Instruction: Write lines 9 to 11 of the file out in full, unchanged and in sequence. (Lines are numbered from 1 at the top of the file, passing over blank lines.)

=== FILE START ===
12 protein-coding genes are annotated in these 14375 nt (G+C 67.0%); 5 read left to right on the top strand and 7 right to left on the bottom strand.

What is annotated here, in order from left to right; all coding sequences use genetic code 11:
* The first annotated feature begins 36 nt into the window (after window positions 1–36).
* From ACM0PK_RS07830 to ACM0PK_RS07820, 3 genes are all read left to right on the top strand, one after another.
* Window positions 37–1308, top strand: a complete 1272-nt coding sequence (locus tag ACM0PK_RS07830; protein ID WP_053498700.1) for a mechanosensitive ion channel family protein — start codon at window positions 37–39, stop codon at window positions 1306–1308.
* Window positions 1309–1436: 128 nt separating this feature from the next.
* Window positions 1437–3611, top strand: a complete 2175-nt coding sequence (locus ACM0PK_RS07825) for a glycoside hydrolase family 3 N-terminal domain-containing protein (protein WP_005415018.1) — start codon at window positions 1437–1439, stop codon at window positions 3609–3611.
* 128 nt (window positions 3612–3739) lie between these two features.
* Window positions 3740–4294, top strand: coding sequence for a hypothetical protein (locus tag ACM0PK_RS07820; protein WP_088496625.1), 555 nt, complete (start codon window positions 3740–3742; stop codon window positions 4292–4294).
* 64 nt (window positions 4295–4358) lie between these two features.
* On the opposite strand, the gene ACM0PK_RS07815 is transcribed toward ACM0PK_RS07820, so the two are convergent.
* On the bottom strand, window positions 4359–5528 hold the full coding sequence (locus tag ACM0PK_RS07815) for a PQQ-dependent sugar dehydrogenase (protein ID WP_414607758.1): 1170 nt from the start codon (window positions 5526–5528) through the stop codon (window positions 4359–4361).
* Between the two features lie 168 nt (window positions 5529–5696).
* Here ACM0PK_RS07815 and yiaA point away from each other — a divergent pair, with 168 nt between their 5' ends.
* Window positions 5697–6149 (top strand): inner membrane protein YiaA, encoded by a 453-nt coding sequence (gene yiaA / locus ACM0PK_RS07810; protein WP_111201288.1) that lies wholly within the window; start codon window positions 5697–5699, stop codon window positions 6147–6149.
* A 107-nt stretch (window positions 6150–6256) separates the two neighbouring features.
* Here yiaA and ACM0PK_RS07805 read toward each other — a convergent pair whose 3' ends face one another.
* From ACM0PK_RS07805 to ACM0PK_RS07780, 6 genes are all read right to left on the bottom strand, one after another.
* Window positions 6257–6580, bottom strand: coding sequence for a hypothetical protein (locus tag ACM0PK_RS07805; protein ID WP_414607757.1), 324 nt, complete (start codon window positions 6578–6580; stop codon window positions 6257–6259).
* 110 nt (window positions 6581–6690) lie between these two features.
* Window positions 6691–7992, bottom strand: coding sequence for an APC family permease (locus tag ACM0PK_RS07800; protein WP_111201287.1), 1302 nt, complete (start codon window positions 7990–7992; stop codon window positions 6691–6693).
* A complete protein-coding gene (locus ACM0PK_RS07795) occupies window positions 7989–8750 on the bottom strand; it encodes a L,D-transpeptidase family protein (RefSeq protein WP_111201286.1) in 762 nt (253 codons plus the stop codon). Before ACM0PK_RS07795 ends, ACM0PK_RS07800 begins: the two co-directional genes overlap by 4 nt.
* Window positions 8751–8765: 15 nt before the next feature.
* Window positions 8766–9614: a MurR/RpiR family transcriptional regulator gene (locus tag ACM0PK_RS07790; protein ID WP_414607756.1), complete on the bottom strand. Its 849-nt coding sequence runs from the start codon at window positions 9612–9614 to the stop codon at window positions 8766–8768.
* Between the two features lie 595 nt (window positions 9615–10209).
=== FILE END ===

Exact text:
* Window positions 3740–4294, top strand: coding sequence for a hypothetical protein (locus tag ACM0PK_RS07820; protein WP_088496625.1), 555 nt, complete (start codon window positions 3740–3742; stop codon window positions 4292–4294).
* 64 nt (window positions 4295–4358) lie between these two features.
* On the opposite strand, the gene ACM0PK_RS07815 is transcribed toward ACM0PK_RS07820, so the two are convergent.